Developing lines of Queensland fruit flies with different levels of response to a kairomone lure

Maryam Yazdani*

*Corresponding author for this work

Research output: Contribution to journalArticlepeer-review

2 Citations (Scopus)
17 Downloads (Pure)


The Queensland fruit fly (Q-fly), Bactrocera tryoni (Froggatt) is a serious horticultural pest in Australia because it is highly invasive and destructive. Among all pest management practices, sterile insect techniques (SIT) and male annihilation techniques (MAT) are important control options for many tephritid fruit fly pests, including Q-fly. However, simultaneous applications of MAT and SIT require the wild males to be responsive to a lure while the released sterile males remain largely unresponsive. In this study, a series of artificial selection experiments was conducted to develop lines of Q-fly with different levels of response to the male-specific lure Cue-lure® (CL). After only five cycles of artificial selections, lines of high responsiveness (HR) and low responsiveness (LR) males diverging significantly in their response to the lure were developed. In the field cage experiment, the number of trapped males in fruit fly traps was significantly lower in the LR line than both the HR line and the control which supports the laboratory results. However, when artificial selection was stopped at F5 and retested after two generations, the number of unresponsive males dropped drastically compared to the rate of response of wild flies. Because the selection can be conducted only on males, it would be difficult to eliminate the dominant responsive alleles in the system without continuous selection.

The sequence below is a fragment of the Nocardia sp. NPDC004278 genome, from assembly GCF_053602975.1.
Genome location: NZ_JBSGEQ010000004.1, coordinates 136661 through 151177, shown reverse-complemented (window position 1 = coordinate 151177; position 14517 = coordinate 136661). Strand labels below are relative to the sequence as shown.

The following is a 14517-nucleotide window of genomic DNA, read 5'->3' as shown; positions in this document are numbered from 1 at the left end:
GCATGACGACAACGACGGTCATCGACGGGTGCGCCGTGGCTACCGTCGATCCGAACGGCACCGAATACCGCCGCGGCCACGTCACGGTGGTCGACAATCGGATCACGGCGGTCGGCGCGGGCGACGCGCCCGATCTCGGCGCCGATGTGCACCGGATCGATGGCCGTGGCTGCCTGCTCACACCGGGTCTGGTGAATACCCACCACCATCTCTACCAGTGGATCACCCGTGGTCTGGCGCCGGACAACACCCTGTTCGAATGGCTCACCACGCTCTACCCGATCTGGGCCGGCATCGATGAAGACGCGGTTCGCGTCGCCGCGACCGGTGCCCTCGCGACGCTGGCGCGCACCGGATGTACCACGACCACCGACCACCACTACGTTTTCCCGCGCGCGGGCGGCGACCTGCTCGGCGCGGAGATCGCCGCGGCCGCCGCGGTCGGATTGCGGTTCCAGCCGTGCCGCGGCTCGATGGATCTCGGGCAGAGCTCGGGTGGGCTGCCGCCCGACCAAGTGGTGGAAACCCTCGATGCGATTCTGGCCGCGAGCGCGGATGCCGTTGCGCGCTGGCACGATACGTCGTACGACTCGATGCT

Original languageEnglish
Article number666
Pages (from-to)1-12
Number of pages12
Issue number8
Early online date22 Jul 2022
Publication statusPublished - Aug 2022

Bibliographical note

Copyright the Author(s) 2022. Version archived for private and non-commercial use with the permission of the author/s and according to publisher conditions. For further rights please contact the publisher.


  • artificial selection
  • Bactrocera tryoni
  • heritability
  • male annihilation technique
  • sterile insect technique


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